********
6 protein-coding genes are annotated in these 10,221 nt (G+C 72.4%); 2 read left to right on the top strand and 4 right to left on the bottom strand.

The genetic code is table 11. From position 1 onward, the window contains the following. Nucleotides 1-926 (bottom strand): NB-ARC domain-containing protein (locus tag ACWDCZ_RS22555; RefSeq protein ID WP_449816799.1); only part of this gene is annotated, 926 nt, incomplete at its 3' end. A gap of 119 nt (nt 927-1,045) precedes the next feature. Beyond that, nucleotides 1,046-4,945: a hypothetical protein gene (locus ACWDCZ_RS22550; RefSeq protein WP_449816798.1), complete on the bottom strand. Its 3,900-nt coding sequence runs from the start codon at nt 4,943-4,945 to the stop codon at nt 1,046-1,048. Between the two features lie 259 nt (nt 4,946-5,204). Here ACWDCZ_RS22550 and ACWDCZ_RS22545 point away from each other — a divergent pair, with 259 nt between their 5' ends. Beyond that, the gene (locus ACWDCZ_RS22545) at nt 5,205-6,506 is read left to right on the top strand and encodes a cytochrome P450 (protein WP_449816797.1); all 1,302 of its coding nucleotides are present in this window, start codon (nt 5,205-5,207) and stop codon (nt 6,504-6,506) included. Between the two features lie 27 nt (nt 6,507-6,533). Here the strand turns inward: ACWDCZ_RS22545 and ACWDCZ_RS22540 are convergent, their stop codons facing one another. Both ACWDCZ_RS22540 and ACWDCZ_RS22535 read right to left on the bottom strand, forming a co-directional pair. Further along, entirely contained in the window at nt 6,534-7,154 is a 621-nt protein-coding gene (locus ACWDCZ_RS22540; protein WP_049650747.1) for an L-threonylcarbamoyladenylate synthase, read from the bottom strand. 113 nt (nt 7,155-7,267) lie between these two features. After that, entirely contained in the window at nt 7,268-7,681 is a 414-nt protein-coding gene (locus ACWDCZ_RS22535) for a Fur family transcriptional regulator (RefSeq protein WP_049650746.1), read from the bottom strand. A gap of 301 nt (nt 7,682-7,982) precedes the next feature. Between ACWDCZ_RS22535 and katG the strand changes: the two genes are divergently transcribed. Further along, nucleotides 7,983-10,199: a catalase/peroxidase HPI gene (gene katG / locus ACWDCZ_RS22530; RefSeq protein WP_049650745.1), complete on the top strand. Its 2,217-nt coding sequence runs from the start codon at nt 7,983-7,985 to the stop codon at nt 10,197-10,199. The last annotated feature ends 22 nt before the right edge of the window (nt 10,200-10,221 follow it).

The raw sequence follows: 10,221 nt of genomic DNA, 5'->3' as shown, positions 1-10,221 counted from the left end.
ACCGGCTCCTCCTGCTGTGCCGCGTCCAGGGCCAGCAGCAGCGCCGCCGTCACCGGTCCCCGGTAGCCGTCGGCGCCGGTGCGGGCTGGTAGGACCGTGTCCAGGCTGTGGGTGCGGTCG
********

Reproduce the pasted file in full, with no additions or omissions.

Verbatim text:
6 protein-coding genes are annotated in these 10,221 nt (G+C 72.4%); 2 read left to right on the top strand and 4 right to left on the bottom strand.

The genetic code is table 11. From position 1 onward, the window contains the following. Nucleotides 1-926 (bottom strand): NB-ARC domain-containing protein (locus tag ACWDCZ_RS22555; RefSeq protein ID WP_449816799.1); only part of this gene is annotated, 926 nt, incomplete at its 3' end. A gap of 119 nt (nt 927-1,045) precedes the next feature. Beyond that, nucleotides 1,046-4,945: a hypothetical protein gene (locus ACWDCZ_RS22550; RefSeq protein WP_449816798.1), complete on the bottom strand. Its 3,900-nt coding sequence runs from the start codon at nt 4,943-4,945 to the stop codon at nt 1,046-1,048. Between the two features lie 259 nt (nt 4,946-5,204). Here ACWDCZ_RS22550 and ACWDCZ_RS22545 point away from each other — a divergent pair, with 259 nt between their 5' ends. Beyond that, the gene (locus ACWDCZ_RS22545) at nt 5,205-6,506 is read left to right on the top strand and encodes a cytochrome P450 (protein WP_449816797.1); all 1,302 of its coding nucleotides are present in this window, start codon (nt 5,205-5,207) and stop codon (nt 6,504-6,506) included. Between the two features lie 27 nt (nt 6,507-6,533). Here the strand turns inward: ACWDCZ_RS22545 and ACWDCZ_RS22540 are convergent, their stop codons facing one another. Both ACWDCZ_RS22540 and ACWDCZ_RS22535 read right to left on the bottom strand, forming a co-directional pair. Further along, entirely contained in the window at nt 6,534-7,154 is a 621-nt protein-coding gene (locus ACWDCZ_RS22540; protein WP_049650747.1) for an L-threonylcarbamoyladenylate synthase, read from the bottom strand. 113 nt (nt 7,155-7,267) lie between these two features. After that, entirely contained in the window at nt 7,268-7,681 is a 414-nt protein-coding gene (locus ACWDCZ_RS22535) for a Fur family transcriptional regulator (RefSeq protein WP_049650746.1), read from the bottom strand. A gap of 301 nt (nt 7,682-7,982) precedes the next feature. Between ACWDCZ_RS22535 and katG the strand changes: the two genes are divergently transcribed. Further along, nucleotides 7,983-10,199: a catalase/peroxidase HPI gene (gene katG / locus ACWDCZ_RS22530; RefSeq protein WP_049650745.1), complete on the top strand. Its 2,217-nt coding sequence runs from the start codon at nt 7,983-7,985 to the stop codon at nt 10,197-10,199. The last annotated feature ends 22 nt before the right edge of the window (nt 10,200-10,221 follow it).

The raw sequence follows: 10,221 nt of genomic DNA, 5'->3' as shown, positions 1-10,221 counted from the left end.
ACCGGCTCCTCCTGCTGTGCCGCGTCCAGGGCCAGCAGCAGCGCCGCCGTCACCGGTCCCCGGTAGCCGTCGGCGCCGGTGCGGGCTGGTAGGACCGTGTCCAGGCTGTGGGTGCGGTCG